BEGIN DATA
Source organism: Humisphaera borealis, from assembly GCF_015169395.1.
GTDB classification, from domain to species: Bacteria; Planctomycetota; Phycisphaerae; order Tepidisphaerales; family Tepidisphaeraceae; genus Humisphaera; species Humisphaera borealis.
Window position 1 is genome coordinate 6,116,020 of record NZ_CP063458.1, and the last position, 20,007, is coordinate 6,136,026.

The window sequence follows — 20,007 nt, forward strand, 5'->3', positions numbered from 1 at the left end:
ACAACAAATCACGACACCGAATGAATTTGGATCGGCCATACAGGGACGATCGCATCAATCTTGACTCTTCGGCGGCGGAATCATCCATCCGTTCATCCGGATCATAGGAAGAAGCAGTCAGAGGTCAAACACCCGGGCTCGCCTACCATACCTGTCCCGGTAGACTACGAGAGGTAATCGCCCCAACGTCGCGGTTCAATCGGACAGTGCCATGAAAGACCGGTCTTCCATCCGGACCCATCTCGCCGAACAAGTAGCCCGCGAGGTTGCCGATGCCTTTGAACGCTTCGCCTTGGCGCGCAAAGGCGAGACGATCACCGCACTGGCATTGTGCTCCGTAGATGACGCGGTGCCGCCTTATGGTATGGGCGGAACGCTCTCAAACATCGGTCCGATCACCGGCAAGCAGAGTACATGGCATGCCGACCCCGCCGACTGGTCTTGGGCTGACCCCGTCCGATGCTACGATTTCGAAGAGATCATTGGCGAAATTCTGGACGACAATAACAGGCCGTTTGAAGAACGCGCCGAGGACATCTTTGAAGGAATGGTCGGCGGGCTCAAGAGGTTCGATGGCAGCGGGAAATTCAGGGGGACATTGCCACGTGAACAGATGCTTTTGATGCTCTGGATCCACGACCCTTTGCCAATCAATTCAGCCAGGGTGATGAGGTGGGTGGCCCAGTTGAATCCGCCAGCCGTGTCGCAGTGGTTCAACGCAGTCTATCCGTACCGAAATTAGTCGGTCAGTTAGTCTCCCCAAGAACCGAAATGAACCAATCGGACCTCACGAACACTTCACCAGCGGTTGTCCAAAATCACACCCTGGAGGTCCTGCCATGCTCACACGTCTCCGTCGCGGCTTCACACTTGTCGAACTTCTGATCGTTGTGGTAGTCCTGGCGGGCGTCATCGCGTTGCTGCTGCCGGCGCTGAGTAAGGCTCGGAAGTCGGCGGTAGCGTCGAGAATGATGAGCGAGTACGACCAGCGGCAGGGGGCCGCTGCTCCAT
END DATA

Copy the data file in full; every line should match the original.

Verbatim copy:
Source organism: Humisphaera borealis, from assembly GCF_015169395.1.
GTDB classification, from domain to species: Bacteria; Planctomycetota; Phycisphaerae; order Tepidisphaerales; family Tepidisphaeraceae; genus Humisphaera; species Humisphaera borealis.
Window position 1 is genome coordinate 6,116,020 of record NZ_CP063458.1, and the last position, 20,007, is coordinate 6,136,026.

The window sequence follows — 20,007 nt, forward strand, 5'->3', positions numbered from 1 at the left end:
ACAACAAATCACGACACCGAATGAATTTGGATCGGCCATACAGGGACGATCGCATCAATCTTGACTCTTCGGCGGCGGAATCATCCATCCGTTCATCCGGATCATAGGAAGAAGCAGTCAGAGGTCAAACACCCGGGCTCGCCTACCATACCTGTCCCGGTAGACTACGAGAGGTAATCGCCCCAACGTCGCGGTTCAATCGGACAGTGCCATGAAAGACCGGTCTTCCATCCGGACCCATCTCGCCGAACAAGTAGCCCGCGAGGTTGCCGATGCCTTTGAACGCTTCGCCTTGGCGCGCAAAGGCGAGACGATCACCGCACTGGCATTGTGCTCCGTAGATGACGCGGTGCCGCCTTATGGTATGGGCGGAACGCTCTCAAACATCGGTCCGATCACCGGCAAGCAGAGTACATGGCATGCCGACCCCGCCGACTGGTCTTGGGCTGACCCCGTCCGATGCTACGATTTCGAAGAGATCATTGGCGAAATTCTGGACGACAATAACAGGCCGTTTGAAGAACGCGCCGAGGACATCTTTGAAGGAATGGTCGGCGGGCTCAAGAGGTTCGATGGCAGCGGGAAATTCAGGGGGACATTGCCACGTGAACAGATGCTTTTGATGCTCTGGATCCACGACCCTTTGCCAATCAATTCAGCCAGGGTGATGAGGTGGGTGGCCCAGTTGAATCCGCCAGCCGTGTCGCAGTGGTTCAACGCAGTCTATCCGTACCGAAATTAGTCGGTCAGTTAGTCTCCCCAAGAACCGAAATGAACCAATCGGACCTCACGAACACTTCACCAGCGGTTGTCCAAAATCACACCCTGGAGGTCCTGCCATGCTCACACGTCTCCGTCGCGGCTTCACACTTGTCGAACTTCTGATCGTTGTGGTAGTCCTGGCGGGCGTCATCGCGTTGCTGCTGCCGGCGCTGAGTAAGGCTCGGAAGTCGGCGGTAGCGTCGAGAATGATGAGCGAGTACGACCAGCGGCAGGGGGCCGCTGCTCCAT